Sciatica refers to pain that radiates along the path of the sciatic nerve, which is the longest nerve in the body. The sciatic nerve runs from the lower back, through the hips and buttocks, and down each leg. It typically affects only one side of the body and can cause a range of symptoms, including pain, numbness, tingling, or weakness in the affected leg or foot. It is not a medical condition, but rather a symptom of an underlying problem, such as a herniated disc, spinal stenosis, or degenerative disc disease.
Causes of Sciatica:
Sciatica can be caused by a variety of personal injuries, including:
- Herniated or bulging discs: The discs in the spine can bulge or herniate due to trauma or injury, putting pressure on the sciatic nerve.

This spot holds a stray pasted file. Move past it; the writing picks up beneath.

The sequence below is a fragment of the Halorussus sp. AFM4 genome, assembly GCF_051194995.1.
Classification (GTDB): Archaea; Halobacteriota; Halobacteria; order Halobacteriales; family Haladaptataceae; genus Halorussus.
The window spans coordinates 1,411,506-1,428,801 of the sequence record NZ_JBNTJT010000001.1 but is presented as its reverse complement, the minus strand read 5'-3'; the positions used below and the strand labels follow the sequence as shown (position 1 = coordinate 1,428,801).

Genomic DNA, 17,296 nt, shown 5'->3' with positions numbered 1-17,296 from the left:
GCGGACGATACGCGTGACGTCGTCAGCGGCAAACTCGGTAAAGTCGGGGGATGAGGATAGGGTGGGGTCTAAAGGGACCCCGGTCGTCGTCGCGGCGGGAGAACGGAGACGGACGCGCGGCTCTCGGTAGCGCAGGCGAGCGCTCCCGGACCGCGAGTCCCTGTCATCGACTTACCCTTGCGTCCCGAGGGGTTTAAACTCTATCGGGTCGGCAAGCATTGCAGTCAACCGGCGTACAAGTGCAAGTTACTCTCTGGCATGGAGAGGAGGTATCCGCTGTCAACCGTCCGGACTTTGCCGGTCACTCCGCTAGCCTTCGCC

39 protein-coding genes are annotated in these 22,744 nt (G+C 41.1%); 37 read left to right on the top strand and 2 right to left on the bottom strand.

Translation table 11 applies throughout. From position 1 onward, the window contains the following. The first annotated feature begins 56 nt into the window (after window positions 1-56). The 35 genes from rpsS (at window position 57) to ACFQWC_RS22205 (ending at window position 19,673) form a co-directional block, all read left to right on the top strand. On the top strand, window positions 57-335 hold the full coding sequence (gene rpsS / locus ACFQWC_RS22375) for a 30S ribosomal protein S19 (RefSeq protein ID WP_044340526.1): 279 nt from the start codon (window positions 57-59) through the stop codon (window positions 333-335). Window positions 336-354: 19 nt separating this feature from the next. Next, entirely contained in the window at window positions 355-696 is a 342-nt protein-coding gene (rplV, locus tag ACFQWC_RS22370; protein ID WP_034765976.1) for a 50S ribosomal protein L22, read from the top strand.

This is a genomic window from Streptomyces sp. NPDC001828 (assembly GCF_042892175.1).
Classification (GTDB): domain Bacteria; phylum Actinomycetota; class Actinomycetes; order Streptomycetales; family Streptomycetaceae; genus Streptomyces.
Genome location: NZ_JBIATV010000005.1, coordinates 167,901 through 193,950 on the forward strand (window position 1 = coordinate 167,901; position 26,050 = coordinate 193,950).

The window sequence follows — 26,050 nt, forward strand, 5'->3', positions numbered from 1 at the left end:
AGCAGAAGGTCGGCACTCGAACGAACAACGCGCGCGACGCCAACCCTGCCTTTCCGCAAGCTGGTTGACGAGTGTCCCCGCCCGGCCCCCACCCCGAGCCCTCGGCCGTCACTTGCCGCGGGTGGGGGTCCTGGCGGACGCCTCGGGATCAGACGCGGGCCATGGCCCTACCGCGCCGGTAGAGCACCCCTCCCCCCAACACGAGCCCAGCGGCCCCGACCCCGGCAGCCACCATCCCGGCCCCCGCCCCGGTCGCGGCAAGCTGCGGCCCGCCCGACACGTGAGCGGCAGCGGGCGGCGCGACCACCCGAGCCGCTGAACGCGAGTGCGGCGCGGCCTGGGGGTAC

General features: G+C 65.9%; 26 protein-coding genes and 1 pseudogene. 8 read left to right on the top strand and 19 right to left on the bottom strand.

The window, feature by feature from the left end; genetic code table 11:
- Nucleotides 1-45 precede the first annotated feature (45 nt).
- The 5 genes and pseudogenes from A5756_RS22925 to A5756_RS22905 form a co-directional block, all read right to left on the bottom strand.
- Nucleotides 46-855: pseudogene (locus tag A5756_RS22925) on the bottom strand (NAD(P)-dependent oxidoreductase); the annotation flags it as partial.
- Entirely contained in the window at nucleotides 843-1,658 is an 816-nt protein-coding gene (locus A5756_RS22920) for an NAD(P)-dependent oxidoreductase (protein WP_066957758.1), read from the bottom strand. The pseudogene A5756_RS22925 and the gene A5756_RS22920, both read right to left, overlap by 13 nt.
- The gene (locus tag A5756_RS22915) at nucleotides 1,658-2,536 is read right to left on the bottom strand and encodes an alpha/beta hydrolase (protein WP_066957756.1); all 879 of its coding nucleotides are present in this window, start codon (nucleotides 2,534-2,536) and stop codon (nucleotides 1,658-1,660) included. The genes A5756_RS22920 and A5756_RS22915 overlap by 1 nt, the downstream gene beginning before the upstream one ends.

- Spinal stenosis: This is a condition where the spinal canal narrows and puts pressure on the spinal cord and nerves, including the sciatic nerve.
- Spondylolisthesis: This is a condition where a vertebra in the spine slips out of place and compresses the sciatic nerve.
- Car accidents: The impact of a car accident can cause injury to the spine or other parts of the body that may lead to sciatica.
- Slip and falls: A slip and fall can result in injury to the lower back or spine, leading to sciatica.
- Workplace injuries: Jobs that require heavy lifting, prolonged sitting, or repetitive motion can put stress on the lower back and cause sciatica.
- Medical malpractice: Errors during surgery or other medical procedures can cause nerve damage that leads to sciatica.
Not all personal injuries result in sciatica, and it can also occur without a specific injury or trauma. If you are experiencing sciatic pain after a personal injury, it’s important to seek medical attention and speak with a personal injury attorney to determine if you may be eligible for compensation.